Good looking, well educated, upper middle class Englishman who subsequently became a Catholic John Bradburne (1921-1979), fought as an officer during World War II. He was a restless traveler until he settled in a lepers’ camp in Africa. There he served, prayed and wrote poetry. There he suffered martyrdom. His fame of holiness has steadily increased.
PUBLISHED ONDec 2017
An international conference on John Bradburne was held at the Universitá per Stranieri (University for Foreign Students) of Perugia, Italy, on March 30, 2017. It was a multinational occasion, with speakers from Italy, France, Spain, South Africa, and the U.K., and an attendance that included academics from several university departments, as well as representatives of the Catholic Church in Italy. Many university students were also present, testifying to the way the story of John Bradburne still appeals to young people.
The idea for such an event arose in 2015, during an academic visit to Perugia by Professor David Crystal, the editor of Bradburne’s poetry. The motivation was to make John Bradburne’s writings available to a wider audience in Italy and elsewhere through the medium of translation. Perugia seemed to be the obvious location, for it is close to Assisi – places through which John Bradburne walked on his several journeys around Italy, and which he often refers to in his writing.
Although the cause of beatification of John Bradburne was not part of the remit of the conference, a groundswell of opinion emerged to that purpose. The outcome was the ‘Perugia Statement’, which was signed by many of the participants. It reads as follows: “As speakers and attendees at this conference, we firmly believe that the cause for his canonization should proceed at the earliest opportunity, especially in the light of his role as a model for young people, the poor and marginalized, and the care of those with devastating diseases.” Further support for the move came from Cardinal Gualtiero Bassetti, Archbishop of Perugia and now secretary of the Italian Episcopal Conference.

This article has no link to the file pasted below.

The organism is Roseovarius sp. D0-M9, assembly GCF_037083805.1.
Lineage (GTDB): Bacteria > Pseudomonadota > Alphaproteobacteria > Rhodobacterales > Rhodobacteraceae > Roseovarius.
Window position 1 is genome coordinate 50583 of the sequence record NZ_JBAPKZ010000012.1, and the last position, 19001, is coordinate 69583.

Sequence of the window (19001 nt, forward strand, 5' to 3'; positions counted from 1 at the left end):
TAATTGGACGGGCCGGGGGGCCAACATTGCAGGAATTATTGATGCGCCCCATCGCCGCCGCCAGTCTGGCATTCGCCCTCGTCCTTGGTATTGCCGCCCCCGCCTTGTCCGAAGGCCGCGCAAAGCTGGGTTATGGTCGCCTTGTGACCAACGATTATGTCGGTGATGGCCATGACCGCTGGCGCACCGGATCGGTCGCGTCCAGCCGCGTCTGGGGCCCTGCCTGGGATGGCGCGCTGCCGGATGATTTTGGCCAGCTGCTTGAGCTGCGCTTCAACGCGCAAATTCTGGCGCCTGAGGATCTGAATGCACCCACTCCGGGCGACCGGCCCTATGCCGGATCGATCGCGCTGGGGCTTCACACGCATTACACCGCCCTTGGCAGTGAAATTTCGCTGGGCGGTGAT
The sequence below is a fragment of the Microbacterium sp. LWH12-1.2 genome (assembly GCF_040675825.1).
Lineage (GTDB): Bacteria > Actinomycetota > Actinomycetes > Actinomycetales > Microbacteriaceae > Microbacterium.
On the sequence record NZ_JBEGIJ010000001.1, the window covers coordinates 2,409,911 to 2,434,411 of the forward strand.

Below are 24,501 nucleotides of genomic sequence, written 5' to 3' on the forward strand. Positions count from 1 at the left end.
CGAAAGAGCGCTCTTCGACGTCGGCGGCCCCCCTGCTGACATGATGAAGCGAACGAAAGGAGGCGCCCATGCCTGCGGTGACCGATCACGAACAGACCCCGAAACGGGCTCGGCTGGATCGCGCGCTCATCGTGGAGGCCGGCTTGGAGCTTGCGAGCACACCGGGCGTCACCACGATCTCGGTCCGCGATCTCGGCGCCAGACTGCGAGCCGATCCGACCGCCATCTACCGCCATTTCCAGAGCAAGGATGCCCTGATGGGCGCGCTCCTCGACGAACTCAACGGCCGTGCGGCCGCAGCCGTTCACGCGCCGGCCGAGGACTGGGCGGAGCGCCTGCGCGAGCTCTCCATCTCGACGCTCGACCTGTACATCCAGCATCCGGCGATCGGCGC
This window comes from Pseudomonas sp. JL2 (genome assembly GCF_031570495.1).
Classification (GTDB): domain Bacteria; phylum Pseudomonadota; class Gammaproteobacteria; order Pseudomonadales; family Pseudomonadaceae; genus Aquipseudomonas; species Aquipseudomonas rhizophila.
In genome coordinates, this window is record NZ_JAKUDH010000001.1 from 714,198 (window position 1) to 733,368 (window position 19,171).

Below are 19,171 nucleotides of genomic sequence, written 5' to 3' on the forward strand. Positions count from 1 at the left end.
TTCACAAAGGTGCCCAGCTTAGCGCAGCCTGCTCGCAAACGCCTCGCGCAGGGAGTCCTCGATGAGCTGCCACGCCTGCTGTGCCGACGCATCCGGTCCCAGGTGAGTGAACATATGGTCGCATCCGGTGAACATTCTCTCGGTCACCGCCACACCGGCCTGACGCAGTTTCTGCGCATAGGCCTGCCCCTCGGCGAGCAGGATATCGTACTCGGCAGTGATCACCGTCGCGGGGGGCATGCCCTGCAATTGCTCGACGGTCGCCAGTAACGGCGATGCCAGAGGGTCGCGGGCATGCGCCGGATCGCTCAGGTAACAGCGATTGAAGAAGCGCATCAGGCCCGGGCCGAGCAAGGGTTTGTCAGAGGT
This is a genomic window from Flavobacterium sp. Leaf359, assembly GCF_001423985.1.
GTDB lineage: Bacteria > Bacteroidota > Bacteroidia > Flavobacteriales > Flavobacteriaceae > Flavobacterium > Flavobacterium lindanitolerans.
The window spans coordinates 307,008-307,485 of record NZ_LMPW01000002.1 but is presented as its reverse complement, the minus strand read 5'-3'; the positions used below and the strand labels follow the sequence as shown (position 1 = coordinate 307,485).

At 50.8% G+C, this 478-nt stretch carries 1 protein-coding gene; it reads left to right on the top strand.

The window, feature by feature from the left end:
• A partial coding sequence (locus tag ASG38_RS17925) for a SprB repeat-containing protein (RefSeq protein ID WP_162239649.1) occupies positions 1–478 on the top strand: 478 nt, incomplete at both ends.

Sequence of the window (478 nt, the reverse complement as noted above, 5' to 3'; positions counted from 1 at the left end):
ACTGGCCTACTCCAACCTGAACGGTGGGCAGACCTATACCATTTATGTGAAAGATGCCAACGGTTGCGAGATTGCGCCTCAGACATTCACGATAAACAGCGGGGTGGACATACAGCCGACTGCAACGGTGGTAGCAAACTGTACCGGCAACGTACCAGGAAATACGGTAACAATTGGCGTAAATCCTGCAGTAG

A cave where to pray
John Randal Bradburne was born in 1921 in Skirwith, Cumbria, England. His father, an Anglican clergyman, was the Rector of Skirwith at that time. John was educated at Gresham’s, an independent school in Norfolk, England, from 1934 to 1939. He was planning to continue his studies at a University when World War II began and he went straight to join the army.
John was assigned to the 9th Gurkha Rifles of the Indian Army in 1940. He soon found himself with them in Malaya to face the invasion of the Imperial Japanese Army. After the fall of Singapore, John spent a month in the jungle. With another Gurkha officer, he tried to sail a sampan to Sumatra but they were shipwrecked. A second attempt was successful, and John was rescued by a Royal Navy destroyer and returned to Dehra Dun. For his escape, he was awarded the Military Cross.
John Bradburne had a religious experience in Malaya, and the adventurer became the pilgrim. When he returned to England after the war, he stayed with the Benedictines at Buckfast Abbey, where he became a Roman Catholic in 1947. He wanted to be a Benedictine monk but, after a while, he felt a strong urge to travel.
For the next sixteen years, John wandered through England, France, Italy, Greece and the Middle East with only a Gladstone bag as his companion. In England, he stayed with the Carthusians for seven months. After that, he walked to Rome and lived for a year in the organ loft of the small Church in a mountain village, playing the organ. Along the way, in 1956, on Good Friday, he joined the Secular Franciscan Order but he remained a layman.
John’s wanderlust came to an end in 1962, when he wrote to a Jesuit friend in Rhodesia (now Zimbabwe), who was his old Gurkha comrade. He asked, “Is there a cave in Africa where I can pray?” The answer was the invitation to come to Rhodesia and be a missionary helper. He came and helped in different capacities.